Flash Fiction: Grading on Effort by Val Muller

Welcome to the Spot Writers. This month’s prompt: Think back on a memory when you were angry. REALLY angry. Now change the names of the people in the memory, the setting, everything familiar about it, and most importantly… the ending. Turn it into a memory that ends happily. Let all the writing wash your anger away.

Today’s story comes to us from Val Muller, author of the young adult books The Scarred Letter, The Girl Who Flew Away, and The Man with the Crystal Ankh. Her novels with Barking Rain Press are discounted to $2.99 from now until May 14.

Grading on Effort

By Val Muller

Everyone on the faculty glared at Mr. Becket. They all knew, even though the principal didn’t lay the blame. They all knew it was him, his policies in Gourmet Foods, that was making them all suffer through this ridiculous policy.

“And so,” the principal finished, “we are implementing the policy as of this semester, that we will only grade students on their effort. Too many grades have been given out subjectively, and we just can’t have that anymore.”

The faculty groaned. They’d all read the editorial written by Stephen Smitchen. The one criticizing an unnamed Gourmet Foods teacher of showing favoritism in his gradebook. Stephen Smitchen had prepared Hasselback potatoes, a recipe that required arguably (as his editorial asserted) more culinary skill than Mr. Becket’s required “rustic smashed potatoes.” And yet Stephen was deducted points because the precise cuts of his Hasselback recipe “contradicted the rustic nature of the recipe.”

It was one of those stories that garnered national news attention, an easy topic for clickbait and teasers on the nightly news. And thus the principal’s hands became tied to defend the school’s policies in front of a national audience.

And the school’s policies lost.

The memo was printed on Pepto-Bismol pink paper, and the roomful of them looked sickly, like the memos were there to cure the faculty’s collective stomachache. Martin Flemming wrinkled the corner of his memo as he read: …effective immediately, students will, be allowed to appeal grades, by writing a short essay explaining the effort they put into the assignment. If they can assert, that they put in a valid and admirable effort, then their grade must be changed irregardless of the actual product produced. The rubric, for their essays is printed below…

Martin’s eye twitched at the principal’s use of “irregardless” as well as the excessive use of commas. Shouldn’t a principal understand how to use English correctly? Or at least hire a proofreader? In any case, this policy was bad news. How could he hold students accountable in his Medieval Literature course if he was only allowed to grade on effort? He thought back on all his years of teaching. So many essays written with gusto that were completely…wrong.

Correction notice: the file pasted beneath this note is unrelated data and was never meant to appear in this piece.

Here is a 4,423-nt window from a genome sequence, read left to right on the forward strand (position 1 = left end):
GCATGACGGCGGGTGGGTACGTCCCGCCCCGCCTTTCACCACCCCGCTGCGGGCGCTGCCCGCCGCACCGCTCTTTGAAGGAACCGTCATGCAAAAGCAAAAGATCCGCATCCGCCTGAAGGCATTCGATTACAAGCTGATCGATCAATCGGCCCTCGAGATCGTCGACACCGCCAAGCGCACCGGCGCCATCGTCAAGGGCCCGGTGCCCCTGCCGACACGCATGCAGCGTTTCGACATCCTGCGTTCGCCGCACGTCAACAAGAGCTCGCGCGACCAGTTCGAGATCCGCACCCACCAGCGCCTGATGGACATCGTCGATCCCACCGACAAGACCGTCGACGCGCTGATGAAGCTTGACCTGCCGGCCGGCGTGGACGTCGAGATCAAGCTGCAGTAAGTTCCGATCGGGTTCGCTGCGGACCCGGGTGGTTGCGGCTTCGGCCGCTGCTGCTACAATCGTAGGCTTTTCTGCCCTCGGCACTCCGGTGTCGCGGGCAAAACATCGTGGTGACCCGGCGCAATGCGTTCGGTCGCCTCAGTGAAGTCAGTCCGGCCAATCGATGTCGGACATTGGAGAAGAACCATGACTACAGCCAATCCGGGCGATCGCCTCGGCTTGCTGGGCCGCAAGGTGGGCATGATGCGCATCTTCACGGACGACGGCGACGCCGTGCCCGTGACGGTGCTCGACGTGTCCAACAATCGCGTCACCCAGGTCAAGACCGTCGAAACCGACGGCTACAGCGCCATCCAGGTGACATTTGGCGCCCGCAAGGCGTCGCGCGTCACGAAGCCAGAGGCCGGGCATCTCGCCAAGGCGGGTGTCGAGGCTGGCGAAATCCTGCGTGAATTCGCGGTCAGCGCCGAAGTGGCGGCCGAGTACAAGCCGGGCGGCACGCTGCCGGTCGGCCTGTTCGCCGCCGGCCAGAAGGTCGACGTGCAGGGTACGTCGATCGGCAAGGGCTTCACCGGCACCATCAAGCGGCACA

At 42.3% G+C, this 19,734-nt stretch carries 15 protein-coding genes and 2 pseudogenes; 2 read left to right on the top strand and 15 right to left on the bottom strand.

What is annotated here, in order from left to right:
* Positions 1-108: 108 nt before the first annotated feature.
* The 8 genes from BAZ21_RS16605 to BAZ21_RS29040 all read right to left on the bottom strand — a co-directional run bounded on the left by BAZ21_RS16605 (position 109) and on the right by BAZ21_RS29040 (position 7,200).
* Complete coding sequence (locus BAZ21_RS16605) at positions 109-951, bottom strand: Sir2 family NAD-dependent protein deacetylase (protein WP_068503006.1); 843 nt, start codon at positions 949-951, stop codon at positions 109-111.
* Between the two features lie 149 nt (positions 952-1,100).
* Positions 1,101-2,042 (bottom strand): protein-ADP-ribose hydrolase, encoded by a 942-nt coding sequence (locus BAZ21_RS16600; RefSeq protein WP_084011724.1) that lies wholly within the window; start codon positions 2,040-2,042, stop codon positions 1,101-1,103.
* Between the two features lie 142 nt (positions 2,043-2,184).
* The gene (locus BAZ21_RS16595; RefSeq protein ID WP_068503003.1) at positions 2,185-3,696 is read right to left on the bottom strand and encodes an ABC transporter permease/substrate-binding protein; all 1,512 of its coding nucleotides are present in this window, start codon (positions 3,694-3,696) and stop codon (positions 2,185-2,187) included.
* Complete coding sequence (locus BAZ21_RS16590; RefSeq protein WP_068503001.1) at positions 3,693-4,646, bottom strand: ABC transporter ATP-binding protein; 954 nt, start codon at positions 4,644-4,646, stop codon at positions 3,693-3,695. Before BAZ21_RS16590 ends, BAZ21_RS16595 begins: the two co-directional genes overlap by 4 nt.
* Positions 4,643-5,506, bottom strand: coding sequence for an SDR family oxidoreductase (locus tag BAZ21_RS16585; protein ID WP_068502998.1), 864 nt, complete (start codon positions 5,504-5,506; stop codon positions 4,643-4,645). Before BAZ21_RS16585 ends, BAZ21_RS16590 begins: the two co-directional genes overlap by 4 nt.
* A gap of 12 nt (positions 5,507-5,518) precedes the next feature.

You just can’t argue that Beowulf was written to mirror the struggles of modern man. Effort or not, that essay was just inaccurate. And that essay last year, the one arguing that Chaucer was influenced by Mary Shelley’s Frankenstein? No amount of effort could justify that conclusion. Unless Chaucer had a time machine.

Martin raised his hand.

“Mr. Flemming?” the principal asked. “You have a question?”

“More of a statement,” he said, clearing his throat. All eyes turned to him, hungry mosquitoes ready to bite. “An anachronism is not something subjective. It’s fact. So if—”

But the principal was already shaking his head, his eyes glossed over at the use of the difficult vocabulary word. “If you have specifics about English or History, you’ll need to consult your department chairs.”

Several other hands raised. It was going to be a long meeting. Martin turned to the one tiny window not covered by the meeting room’s light-blocking blinds. It was a nice day. The birds were singing, and the sun looked warm and pleasant. He looked back at the faculty. By the time the principal got through all these questions, the sun would be setting before he’d had a chance to go home and run.

He tucked the pink memo into his bag and shuffled toward the door. The principal gave him an irritated glance, but it would be okay. In the morning, after his mind had been cleared with a long run on a sunny afternoon, Martin could explain to the principal just how hard he’d tried to stay at that awful faculty meeting. Maybe the principal would be amused. Maybe he’d get written up.

Martin shrugged as he stepped into the sun.

He enjoyed his run irregardless.

***

The Spot Writers—Our Members:

Val Muller: http://www.valmuller.com/blog/

Catherine A. MacKenzie: https://writingwicket.wordpress.com/wicker-chitter/

Dorothy Colinco. http://www.dorothycolinco.com

CaraMarie Christy: https://calamariwriting.wordpress.com/